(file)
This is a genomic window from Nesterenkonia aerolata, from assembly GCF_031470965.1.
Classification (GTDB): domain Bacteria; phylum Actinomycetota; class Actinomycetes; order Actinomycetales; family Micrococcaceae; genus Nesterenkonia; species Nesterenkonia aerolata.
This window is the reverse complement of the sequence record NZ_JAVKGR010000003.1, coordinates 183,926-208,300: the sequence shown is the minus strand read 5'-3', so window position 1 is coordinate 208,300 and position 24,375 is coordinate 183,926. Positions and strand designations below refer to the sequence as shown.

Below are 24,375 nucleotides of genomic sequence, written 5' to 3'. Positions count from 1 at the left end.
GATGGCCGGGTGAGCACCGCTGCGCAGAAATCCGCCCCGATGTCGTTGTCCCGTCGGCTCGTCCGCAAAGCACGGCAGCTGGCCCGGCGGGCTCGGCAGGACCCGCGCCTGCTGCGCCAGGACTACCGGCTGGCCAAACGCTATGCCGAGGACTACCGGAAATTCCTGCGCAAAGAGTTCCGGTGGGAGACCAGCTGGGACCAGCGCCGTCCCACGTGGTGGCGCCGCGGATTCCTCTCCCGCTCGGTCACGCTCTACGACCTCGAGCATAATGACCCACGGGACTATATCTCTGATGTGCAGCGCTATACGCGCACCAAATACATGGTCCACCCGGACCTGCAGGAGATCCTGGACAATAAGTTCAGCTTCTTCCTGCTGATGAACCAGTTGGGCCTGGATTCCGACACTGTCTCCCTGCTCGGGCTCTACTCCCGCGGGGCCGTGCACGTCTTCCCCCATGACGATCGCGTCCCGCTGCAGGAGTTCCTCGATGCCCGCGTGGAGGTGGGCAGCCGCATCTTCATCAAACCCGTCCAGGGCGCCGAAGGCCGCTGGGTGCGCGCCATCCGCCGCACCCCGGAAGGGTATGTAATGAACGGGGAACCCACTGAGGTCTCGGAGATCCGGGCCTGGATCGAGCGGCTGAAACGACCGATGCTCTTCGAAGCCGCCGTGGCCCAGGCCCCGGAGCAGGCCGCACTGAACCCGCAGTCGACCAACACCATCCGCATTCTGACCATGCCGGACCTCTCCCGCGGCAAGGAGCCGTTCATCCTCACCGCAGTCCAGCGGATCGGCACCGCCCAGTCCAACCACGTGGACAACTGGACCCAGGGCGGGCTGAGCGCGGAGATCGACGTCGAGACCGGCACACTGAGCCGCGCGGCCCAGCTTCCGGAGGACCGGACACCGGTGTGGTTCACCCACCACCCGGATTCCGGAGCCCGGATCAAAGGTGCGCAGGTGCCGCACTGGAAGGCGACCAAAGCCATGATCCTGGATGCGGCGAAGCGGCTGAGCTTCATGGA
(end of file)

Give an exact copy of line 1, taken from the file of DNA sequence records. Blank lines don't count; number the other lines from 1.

This is a genomic window from Nesterenkonia aerolata, from assembly GCF_031470965.1.